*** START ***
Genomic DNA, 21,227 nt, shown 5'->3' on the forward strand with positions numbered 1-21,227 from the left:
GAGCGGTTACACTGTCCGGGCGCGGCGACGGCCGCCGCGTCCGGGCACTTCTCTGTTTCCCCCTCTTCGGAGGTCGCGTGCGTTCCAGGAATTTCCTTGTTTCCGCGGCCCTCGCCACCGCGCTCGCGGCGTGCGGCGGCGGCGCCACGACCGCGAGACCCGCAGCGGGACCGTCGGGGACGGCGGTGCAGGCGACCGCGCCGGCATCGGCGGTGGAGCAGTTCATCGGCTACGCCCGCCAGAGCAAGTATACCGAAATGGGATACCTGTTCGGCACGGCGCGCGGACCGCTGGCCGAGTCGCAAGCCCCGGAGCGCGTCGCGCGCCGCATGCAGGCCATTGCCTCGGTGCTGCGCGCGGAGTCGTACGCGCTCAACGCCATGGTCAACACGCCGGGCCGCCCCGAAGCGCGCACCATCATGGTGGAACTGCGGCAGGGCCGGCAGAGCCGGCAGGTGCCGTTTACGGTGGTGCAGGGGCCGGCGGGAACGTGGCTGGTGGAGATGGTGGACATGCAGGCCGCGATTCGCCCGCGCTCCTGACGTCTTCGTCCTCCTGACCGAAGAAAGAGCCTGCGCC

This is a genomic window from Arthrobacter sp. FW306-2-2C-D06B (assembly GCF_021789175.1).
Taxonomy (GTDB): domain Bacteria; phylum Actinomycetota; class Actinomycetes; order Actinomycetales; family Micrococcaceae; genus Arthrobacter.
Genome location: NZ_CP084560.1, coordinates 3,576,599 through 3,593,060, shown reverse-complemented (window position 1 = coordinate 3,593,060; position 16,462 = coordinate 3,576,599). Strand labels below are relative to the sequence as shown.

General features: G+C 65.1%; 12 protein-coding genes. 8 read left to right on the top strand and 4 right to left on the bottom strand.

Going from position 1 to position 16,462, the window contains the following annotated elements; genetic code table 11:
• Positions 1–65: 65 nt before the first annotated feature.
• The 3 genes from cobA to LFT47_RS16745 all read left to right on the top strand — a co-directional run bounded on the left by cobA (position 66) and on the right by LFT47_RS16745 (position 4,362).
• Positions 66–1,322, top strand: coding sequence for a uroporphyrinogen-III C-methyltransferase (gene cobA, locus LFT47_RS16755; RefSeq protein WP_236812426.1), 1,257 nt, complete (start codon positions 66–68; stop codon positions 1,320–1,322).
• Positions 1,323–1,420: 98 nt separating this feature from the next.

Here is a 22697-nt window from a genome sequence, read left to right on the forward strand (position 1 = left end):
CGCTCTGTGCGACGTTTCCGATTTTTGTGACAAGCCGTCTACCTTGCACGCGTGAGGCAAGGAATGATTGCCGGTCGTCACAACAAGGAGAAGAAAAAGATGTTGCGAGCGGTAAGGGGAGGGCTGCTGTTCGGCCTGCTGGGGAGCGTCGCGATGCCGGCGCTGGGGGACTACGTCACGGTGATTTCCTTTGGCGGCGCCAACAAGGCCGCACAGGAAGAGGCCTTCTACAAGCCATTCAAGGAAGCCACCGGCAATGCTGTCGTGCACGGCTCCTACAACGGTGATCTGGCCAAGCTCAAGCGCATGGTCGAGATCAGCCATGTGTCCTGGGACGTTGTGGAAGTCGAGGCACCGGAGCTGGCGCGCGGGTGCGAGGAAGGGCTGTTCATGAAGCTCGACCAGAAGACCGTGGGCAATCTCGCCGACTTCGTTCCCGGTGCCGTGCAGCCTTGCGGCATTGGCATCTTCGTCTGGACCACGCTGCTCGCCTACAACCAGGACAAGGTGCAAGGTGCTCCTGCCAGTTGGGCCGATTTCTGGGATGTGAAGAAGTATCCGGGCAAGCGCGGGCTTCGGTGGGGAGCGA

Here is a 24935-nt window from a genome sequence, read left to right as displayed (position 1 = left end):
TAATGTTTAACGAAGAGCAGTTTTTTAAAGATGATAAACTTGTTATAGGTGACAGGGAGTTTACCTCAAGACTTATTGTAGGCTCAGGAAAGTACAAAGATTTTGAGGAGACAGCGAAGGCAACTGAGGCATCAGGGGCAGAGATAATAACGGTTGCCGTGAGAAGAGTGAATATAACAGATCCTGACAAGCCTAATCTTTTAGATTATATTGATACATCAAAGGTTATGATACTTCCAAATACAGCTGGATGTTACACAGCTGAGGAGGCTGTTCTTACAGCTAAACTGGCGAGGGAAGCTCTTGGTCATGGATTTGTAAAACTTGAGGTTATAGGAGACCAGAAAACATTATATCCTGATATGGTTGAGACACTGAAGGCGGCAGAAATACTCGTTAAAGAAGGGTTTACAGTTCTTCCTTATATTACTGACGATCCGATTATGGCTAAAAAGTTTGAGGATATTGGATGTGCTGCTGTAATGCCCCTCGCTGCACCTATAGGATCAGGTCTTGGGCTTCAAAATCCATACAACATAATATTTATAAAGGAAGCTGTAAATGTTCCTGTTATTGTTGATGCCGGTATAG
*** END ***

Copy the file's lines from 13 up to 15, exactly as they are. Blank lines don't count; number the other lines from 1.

CGCTCTGTGCGACGTTTCCGATTTTTGTGACAAGCCGTCTACCTTGCACGCGTGAGGCAAGGAATGATTGCCGGTCGTCACAACAAGGAGAAGAAAAAGATGTTGCGAGCGGTAAGGGGAGGGCTGCTGTTCGGCCTGCTGGGGAGCGTCGCGATGCCGGCGCTGGGGGACTACGTCACGGTGATTTCCTTTGGCGGCGCCAACAAGGCCGCACAGGAAGAGGCCTTCTACAAGCCATTCAAGGAAGCCACCGGCAATGCTGTCGTGCACGGCTCCTACAACGGTGATCTGGCCAAGCTCAAGCGCATGGTCGAGATCAGCCATGTGTCCTGGGACGTTGTGGAAGTCGAGGCACCGGAGCTGGCGCGCGGGTGCGAGGAAGGGCTGTTCATGAAGCTCGACCAGAAGACCGTGGGCAATCTCGCCGACTTCGTTCCCGGTGCCGTGCAGCCTTGCGGCATTGGCATCTTCGTCTGGACCACGCTGCTCGCCTACAACCAGGACAAGGTGCAAGGTGCTCCTGCCAGTTGGGCCGATTTCTGGGATGTGAAGAAGTATCCGGGCAAGCGCGGGCTTCGGTGGGGAGCGA

Here is a 24935-nt window from a genome sequence, read left to right as displayed (position 1 = left end):
TAATGTTTAACGAAGAGCAGTTTTTTAAAGATGATAAACTTGTTATAGGTGACAGGGAGTTTACCTCAAGACTTATTGTAGGCTCAGGAAAGTACAAAGATTTTGAGGAGACAGCGAAGGCAACTGAGGCATCAGGGGCAGAGATAATAACGGTTGCCGTGAGAAGAGTGAATATAACAGATCCTGACAAGCCTAATCTTTTAGATTATATTGATACATCAAAGGTTATGATACTTCCAAATACAGCTGGATGTTACACAGCTGAGGAGGCTGTTCTTACAGCTAAACTGGCGAGGGAAGCTCTTGGTCATGGATTTGTAAAACTTGAGGTTATAGGAGACCAGAAAACATTATATCCTGATATGGTTGAGACACTGAAGGCGGCAGAAATACTCGTTAAAGAAGGGTTTACAGTTCTTCCTTATATTACTGACGATCCGATTATGGCTAAAAAGTTTGAGGATATTGGATGTGCTGCTGTAATGCCCCTCGCTGCACCTATAGGATCAGGTCTTGGGCTTCAAAATCCATACAACATAATATTTATAAAGGAAGCTGTAAATGTTCCTGTTATTGTTGATGCCGGTATAG